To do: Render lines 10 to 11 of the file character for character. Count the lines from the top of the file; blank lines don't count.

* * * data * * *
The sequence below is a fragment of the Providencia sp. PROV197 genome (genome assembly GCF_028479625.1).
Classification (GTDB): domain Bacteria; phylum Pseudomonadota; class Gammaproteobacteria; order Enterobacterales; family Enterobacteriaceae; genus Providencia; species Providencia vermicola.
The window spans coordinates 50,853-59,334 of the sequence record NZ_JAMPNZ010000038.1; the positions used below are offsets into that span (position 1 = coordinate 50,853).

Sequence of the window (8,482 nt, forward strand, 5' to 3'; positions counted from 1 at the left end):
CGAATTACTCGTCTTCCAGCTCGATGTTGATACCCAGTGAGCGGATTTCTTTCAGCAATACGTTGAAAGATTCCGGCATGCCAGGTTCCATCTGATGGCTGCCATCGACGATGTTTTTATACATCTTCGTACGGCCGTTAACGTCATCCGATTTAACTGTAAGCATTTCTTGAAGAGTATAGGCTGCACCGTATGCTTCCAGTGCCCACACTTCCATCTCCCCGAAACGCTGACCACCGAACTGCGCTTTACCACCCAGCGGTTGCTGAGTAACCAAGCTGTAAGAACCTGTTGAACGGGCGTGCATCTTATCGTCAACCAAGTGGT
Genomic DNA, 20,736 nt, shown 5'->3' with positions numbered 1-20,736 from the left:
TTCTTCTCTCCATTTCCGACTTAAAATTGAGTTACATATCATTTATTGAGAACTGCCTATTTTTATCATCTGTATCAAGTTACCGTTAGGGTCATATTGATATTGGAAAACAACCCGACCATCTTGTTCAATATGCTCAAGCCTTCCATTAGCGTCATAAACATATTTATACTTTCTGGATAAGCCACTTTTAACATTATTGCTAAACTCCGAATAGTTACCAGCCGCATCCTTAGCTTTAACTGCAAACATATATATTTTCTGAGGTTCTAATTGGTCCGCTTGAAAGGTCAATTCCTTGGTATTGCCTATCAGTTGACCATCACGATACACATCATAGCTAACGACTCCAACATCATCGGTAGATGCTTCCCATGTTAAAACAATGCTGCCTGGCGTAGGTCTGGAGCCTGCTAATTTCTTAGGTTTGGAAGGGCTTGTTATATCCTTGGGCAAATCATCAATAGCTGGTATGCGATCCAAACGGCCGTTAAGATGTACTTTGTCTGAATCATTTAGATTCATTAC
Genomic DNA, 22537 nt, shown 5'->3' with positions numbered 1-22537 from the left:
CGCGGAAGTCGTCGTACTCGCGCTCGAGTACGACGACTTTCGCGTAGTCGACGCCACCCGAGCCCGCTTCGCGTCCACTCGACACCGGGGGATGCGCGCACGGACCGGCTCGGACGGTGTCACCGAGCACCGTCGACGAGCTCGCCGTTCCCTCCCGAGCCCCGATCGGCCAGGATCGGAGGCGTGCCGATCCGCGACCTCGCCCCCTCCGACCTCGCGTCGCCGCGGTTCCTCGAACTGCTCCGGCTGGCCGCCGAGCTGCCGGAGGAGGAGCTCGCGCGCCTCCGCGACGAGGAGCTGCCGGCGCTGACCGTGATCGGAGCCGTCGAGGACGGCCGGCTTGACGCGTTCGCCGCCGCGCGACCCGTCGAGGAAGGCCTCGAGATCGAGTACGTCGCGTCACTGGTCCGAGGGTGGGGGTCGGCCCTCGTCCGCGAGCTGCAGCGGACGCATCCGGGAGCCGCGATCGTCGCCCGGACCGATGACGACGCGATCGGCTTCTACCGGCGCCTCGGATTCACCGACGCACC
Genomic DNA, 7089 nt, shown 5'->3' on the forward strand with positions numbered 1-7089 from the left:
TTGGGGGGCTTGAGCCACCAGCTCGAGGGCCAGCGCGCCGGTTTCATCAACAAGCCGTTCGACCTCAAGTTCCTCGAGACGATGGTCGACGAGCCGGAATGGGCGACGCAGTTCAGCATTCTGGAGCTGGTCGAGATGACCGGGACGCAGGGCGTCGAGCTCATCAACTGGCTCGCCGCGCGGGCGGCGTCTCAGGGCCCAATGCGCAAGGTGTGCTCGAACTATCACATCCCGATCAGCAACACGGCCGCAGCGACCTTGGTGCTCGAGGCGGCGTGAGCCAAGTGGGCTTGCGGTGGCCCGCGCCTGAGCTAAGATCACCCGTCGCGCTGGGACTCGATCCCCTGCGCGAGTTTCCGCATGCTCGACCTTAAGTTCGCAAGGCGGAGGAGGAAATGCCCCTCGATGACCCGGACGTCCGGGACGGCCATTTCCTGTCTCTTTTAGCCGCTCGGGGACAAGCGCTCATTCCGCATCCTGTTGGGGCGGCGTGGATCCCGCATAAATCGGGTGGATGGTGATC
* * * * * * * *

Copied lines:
Genomic DNA, 7089 nt, shown 5'->3' on the forward strand with positions numbered 1-7089 from the left:
TTGGGGGGCTTGAGCCACCAGCTCGAGGGCCAGCGCGCCGGTTTCATCAACAAGCCGTTCGACCTCAAGTTCCTCGAGACGATGGTCGACGAGCCGGAATGGGCGACGCAGTTCAGCATTCTGGAGCTGGTCGAGATGACCGGGACGCAGGGCGTCGAGCTCATCAACTGGCTCGCCGCGCGGGCGGCGTCTCAGGGCCCAATGCGCAAGGTGTGCTCGAACTATCACATCCCGATCAGCAACACGGCCGCAGCGACCTTGGTGCTCGAGGCGGCGTGAGCCAAGTGGGCTTGCGGTGGCCCGCGCCTGAGCTAAGATCACCCGTCGCGCTGGGACTCGATCCCCTGCGCGAGTTTCCGCATGCTCGACCTTAAGTTCGCAAGGCGGAGGAGGAAATGCCCCTCGATGACCCGGACGTCCGGGACGGCCATTTCCTGTCTCTTTTAGCCGCTCGGGGACAAGCGCTCATTCCGCATCCTGTTGGGGCGGCGTGGATCCCGCATAAATCGGGTGGATGGTGATC